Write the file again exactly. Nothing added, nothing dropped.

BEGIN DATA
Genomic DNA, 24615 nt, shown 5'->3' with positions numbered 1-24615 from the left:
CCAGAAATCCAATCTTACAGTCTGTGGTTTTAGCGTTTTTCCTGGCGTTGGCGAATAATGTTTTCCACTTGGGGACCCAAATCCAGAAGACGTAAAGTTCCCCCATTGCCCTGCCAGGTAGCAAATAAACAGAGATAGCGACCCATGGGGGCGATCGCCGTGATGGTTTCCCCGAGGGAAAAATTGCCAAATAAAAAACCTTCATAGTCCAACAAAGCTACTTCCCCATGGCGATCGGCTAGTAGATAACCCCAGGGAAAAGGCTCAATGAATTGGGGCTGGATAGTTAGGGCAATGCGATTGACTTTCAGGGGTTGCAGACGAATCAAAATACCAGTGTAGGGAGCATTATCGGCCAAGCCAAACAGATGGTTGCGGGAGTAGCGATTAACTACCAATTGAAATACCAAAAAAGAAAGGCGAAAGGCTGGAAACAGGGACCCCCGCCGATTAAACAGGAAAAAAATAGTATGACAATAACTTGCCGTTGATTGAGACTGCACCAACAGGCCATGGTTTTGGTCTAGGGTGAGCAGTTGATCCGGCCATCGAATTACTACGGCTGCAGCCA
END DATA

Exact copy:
Genomic DNA, 24615 nt, shown 5'->3' with positions numbered 1-24615 from the left:
CCAGAAATCCAATCTTACAGTCTGTGGTTTTAGCGTTTTTCCTGGCGTTGGCGAATAATGTTTTCCACTTGGGGACCCAAATCCAGAAGACGTAAAGTTCCCCCATTGCCCTGCCAGGTAGCAAATAAACAGAGATAGCGACCCATGGGGGCGATCGCCGTGATGGTTTCCCCGAGGGAAAAATTGCCAAATAAAAAACCTTCATAGTCCAACAAAGCTACTTCCCCATGGCGATCGGCTAGTAGATAACCCCAGGGAAAAGGCTCAATGAATTGGGGCTGGATAGTTAGGGCAATGCGATTGACTTTCAGGGGTTGCAGACGAATCAAAATACCAGTGTAGGGAGCATTATCGGCCAAGCCAAACAGATGGTTGCGGGAGTAGCGATTAACTACCAATTGAAATACCAAAAAAGAAAGGCGAAAGGCTGGAAACAGGGACCCCCGCCGATTAAACAGGAAAAAAATAGTATGACAATAACTTGCCGTTGATTGAGACTGCACCAACAGGCCATGGTTTTGGTCTAGGGTGAGCAGTTGATCCGGCCATCGAATTACTACGGCTGCAGCCA